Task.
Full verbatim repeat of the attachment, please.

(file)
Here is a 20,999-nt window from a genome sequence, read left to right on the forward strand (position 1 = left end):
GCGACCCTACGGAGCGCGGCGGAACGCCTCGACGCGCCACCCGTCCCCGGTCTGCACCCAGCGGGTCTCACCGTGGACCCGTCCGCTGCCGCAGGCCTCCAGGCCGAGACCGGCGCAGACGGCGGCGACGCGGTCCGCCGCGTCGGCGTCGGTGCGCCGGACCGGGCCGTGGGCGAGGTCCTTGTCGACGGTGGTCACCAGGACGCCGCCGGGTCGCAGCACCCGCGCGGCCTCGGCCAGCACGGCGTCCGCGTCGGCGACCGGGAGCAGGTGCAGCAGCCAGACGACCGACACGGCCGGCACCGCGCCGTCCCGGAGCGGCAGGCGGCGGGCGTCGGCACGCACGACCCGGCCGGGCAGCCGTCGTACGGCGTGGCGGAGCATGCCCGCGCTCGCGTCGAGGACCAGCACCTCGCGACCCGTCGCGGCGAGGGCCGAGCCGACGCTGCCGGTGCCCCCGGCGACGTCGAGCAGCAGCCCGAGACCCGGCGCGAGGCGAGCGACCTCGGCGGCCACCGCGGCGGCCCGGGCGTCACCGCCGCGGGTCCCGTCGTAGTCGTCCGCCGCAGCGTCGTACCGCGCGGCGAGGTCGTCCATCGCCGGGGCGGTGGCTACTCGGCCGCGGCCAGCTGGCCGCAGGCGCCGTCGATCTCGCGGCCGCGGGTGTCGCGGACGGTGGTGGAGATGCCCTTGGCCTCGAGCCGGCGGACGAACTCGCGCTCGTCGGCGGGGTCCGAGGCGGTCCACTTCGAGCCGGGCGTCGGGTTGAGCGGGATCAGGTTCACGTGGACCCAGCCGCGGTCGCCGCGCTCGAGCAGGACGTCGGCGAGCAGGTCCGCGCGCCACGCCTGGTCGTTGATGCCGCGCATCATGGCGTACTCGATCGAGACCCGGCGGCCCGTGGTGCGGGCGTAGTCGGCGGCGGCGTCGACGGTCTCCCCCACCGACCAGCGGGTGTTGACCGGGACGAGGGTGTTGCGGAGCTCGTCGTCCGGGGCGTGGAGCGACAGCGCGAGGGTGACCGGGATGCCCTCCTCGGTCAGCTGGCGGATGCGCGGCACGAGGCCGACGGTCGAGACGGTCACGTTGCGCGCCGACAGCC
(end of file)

Here is a 20,999-nt window from a genome sequence, read left to right on the forward strand (position 1 = left end):
GCGACCCTACGGAGCGCGGCGGAACGCCTCGACGCGCCACCCGTCCCCGGTCTGCACCCAGCGGGTCTCACCGTGGACCCGTCCGCTGCCGCAGGCCTCCAGGCCGAGACCGGCGCAGACGGCGGCGACGCGGTCCGCCGCGTCGGCGTCGGTGCGCCGGACCGGGCCGTGGGCGAGGTCCTTGTCGACGGTGGTCACCAGGACGCCGCCGGGTCGCAGCACCCGCGCGGCCTCGGCCAGCACGGCGTCCGCGTCGGCGACCGGGAGCAGGTGCAGCAGCCAGACGACCGACACGGCCGGCACCGCGCCGTCCCGGAGCGGCAGGCGGCGGGCGTCGGCACGCACGACCCGGCCGGGCAGCCGTCGTACGGCGTGGCGGAGCATGCCCGCGCTCGCGTCGAGGACCAGCACCTCGCGACCCGTCGCGGCGAGGGCCGAGCCGACGCTGCCGGTGCCCCCGGCGACGTCGAGCAGCAGCCCGAGACCCGGCGCGAGGCGAGCGACCTCGGCGGCCACCGCGGCGGCCCGGGCGTCACCGCCGCGGGTCCCGTCGTAGTCGTCCGCCGCAGCGTCGTACCGCGCGGCGAGGTCGTCCATCGCCGGGGCGGTGGCTACTCGGCCGCGGCCAGCTGGCCGCAGGCGCCGTCGATCTCGCGGCCGCGGGTGTCGCGGACGGTGGTGGAGATGCCCTTGGCCTCGAGCCGGCGGACGAACTCGCGCTCGTCGGCGGGGTCCGAGGCGGTCCACTTCGAGCCGGGCGTCGGGTTGAGCGGGATCAGGTTCACGTGGACCCAGCCGCGGTCGCCGCGCTCGAGCAGGACGTCGGCGAGCAGGTCCGCGCGCCACGCCTGGTCGTTGATGCCGCGCATCATGGCGTACTCGATCGAGACCCGGCGGCCCGTGGTGCGGGCGTAGTCGGCGGCGGCGTCGACGGTCTCCCCCACCGACCAGCGGGTGTTGACCGGGACGAGGGTGTTGCGGAGCTCGTCGTCCGGGGCGTGGAGCGACAGCGCGAGGGTGACCGGGATGCCCTCCTCGGTCAGCTGGCGGATGCGCGGCACGAGGCCGACGGTCGAGACGGTCACGTTGCGCGCCGACAGCC